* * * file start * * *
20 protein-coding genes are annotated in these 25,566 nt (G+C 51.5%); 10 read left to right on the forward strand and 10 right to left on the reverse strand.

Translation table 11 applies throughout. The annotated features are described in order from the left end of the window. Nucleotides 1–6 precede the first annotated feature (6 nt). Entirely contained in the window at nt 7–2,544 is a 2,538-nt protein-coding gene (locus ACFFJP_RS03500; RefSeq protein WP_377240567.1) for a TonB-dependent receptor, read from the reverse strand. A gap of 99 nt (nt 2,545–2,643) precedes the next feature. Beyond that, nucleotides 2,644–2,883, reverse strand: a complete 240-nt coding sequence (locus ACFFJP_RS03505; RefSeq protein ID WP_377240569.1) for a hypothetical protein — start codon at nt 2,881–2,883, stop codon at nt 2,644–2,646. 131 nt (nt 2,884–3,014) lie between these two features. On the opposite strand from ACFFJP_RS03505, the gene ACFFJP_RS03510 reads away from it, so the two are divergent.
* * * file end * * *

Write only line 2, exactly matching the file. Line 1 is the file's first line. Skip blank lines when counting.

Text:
Translation table 11 applies throughout. The annotated features are described in order from the left end of the window. Nucleotides 1–6 precede the first annotated feature (6 nt). Entirely contained in the window at nt 7–2,544 is a 2,538-nt protein-coding gene (locus ACFFJP_RS03500; RefSeq protein WP_377240567.1) for a TonB-dependent receptor, read from the reverse strand. A gap of 99 nt (nt 2,545–2,643) precedes the next feature. Beyond that, nucleotides 2,644–2,883, reverse strand: a complete 240-nt coding sequence (locus ACFFJP_RS03505; RefSeq protein ID WP_377240569.1) for a hypothetical protein — start codon at nt 2,881–2,883, stop codon at nt 2,644–2,646. 131 nt (nt 2,884–3,014) lie between these two features. On the opposite strand from ACFFJP_RS03505, the gene ACFFJP_RS03510 reads away from it, so the two are divergent.